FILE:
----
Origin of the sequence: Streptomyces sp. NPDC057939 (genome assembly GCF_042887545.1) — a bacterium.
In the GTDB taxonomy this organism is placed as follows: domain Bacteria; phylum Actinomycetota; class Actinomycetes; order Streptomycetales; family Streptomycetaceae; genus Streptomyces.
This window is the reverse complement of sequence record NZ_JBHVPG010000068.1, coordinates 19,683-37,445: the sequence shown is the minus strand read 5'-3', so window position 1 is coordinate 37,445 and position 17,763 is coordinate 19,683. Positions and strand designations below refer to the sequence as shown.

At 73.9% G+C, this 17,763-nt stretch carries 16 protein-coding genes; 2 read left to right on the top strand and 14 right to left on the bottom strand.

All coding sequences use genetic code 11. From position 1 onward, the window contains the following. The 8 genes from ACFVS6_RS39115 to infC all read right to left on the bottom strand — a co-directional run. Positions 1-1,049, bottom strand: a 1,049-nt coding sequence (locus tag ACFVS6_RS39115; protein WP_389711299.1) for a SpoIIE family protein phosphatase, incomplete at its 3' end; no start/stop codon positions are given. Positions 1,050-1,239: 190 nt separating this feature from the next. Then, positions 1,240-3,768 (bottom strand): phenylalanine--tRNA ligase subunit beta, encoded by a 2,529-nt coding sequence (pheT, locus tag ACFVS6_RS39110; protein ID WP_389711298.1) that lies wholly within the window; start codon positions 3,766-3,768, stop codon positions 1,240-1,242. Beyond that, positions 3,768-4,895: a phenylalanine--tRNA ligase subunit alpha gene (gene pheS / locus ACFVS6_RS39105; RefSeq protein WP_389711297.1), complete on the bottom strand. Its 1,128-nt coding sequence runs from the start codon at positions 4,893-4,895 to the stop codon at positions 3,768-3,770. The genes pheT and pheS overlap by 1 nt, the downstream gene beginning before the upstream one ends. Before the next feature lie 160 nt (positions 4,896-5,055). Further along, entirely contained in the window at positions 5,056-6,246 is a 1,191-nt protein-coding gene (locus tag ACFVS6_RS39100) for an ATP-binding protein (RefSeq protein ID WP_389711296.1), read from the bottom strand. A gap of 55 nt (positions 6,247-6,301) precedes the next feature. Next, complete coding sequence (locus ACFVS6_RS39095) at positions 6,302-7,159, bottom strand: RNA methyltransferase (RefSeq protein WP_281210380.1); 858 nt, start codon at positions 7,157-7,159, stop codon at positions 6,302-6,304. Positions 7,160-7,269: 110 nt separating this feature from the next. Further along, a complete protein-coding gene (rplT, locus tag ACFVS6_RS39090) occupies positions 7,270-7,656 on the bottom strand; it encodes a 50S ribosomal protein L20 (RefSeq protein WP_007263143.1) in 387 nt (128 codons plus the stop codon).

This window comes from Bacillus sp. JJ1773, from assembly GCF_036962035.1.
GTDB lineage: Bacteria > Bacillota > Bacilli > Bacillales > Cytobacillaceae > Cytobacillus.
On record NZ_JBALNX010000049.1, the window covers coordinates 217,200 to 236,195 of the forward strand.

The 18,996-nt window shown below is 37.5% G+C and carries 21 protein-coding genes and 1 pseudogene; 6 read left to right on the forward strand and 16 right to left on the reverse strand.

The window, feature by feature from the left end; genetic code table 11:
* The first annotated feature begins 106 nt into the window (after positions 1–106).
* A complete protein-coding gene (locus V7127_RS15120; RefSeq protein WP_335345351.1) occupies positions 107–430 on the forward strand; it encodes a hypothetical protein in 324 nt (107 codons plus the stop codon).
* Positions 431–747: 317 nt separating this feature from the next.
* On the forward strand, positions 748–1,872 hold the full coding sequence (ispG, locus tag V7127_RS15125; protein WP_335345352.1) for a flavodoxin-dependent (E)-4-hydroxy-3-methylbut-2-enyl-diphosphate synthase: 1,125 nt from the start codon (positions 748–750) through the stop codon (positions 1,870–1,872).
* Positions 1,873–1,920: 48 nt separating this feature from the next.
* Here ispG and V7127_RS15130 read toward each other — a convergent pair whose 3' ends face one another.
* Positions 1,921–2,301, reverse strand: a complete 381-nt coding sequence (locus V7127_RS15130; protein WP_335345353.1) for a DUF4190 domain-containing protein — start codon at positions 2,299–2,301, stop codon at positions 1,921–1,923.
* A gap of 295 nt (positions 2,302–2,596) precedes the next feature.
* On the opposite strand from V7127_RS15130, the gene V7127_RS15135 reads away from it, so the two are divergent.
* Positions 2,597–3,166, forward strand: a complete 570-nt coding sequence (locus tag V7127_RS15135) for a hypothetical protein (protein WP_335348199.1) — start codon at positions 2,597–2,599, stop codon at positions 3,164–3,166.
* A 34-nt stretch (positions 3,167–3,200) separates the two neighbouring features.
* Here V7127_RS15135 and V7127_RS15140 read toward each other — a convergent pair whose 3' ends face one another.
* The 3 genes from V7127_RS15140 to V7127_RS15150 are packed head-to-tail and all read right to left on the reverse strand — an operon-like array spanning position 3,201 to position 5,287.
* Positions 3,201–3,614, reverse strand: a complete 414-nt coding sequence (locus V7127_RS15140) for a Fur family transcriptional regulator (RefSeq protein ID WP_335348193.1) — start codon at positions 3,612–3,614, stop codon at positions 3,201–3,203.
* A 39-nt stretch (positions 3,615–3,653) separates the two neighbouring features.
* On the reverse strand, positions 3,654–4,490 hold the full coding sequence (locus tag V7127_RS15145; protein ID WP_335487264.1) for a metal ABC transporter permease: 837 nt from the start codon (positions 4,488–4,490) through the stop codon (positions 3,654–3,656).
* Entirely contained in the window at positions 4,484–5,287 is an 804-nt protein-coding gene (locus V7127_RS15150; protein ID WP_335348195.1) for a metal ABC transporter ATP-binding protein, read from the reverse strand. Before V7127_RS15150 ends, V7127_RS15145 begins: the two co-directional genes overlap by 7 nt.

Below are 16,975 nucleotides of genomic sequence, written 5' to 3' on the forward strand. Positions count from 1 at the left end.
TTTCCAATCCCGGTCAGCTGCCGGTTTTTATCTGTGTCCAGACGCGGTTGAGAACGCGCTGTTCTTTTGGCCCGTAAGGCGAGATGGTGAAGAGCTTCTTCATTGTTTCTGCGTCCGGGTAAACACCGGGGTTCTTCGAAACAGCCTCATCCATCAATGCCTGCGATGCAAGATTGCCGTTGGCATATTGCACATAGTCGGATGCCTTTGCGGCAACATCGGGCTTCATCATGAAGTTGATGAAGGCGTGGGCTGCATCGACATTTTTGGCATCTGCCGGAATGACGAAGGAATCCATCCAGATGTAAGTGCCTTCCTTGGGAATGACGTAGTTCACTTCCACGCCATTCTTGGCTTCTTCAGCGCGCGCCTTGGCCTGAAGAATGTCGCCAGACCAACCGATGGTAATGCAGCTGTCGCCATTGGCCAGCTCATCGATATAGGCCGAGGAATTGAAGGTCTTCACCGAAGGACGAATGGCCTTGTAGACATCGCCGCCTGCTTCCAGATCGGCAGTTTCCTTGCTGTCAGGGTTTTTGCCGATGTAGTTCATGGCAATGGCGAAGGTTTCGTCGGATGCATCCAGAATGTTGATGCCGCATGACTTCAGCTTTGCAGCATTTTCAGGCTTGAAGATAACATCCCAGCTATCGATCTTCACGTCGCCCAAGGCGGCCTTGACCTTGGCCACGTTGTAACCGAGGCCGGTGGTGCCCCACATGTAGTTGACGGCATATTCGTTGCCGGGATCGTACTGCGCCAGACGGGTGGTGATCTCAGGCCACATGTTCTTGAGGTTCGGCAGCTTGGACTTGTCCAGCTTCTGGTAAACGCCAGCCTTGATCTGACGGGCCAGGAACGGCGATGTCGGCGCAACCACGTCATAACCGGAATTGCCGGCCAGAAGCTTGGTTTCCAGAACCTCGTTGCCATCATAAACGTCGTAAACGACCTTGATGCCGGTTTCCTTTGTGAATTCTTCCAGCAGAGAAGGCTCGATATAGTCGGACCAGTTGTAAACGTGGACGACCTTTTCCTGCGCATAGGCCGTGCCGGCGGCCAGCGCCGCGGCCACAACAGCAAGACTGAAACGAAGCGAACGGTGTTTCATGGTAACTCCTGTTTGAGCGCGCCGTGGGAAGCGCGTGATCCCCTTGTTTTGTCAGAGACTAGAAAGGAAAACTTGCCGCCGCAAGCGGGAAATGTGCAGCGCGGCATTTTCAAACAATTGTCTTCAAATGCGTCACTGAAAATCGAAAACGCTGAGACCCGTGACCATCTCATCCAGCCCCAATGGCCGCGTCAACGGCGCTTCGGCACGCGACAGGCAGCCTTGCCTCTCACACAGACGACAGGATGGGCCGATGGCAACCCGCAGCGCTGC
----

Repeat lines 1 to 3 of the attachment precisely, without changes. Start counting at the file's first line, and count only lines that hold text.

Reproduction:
Origin of the sequence: Streptomyces sp. NPDC057939 (genome assembly GCF_042887545.1) — a bacterium.
In the GTDB taxonomy this organism is placed as follows: domain Bacteria; phylum Actinomycetota; class Actinomycetes; order Streptomycetales; family Streptomycetaceae; genus Streptomyces.
This window is the reverse complement of sequence record NZ_JBHVPG010000068.1, coordinates 19,683-37,445: the sequence shown is the minus strand read 5'-3', so window position 1 is coordinate 37,445 and position 17,763 is coordinate 19,683. Positions and strand designations below refer to the sequence as shown.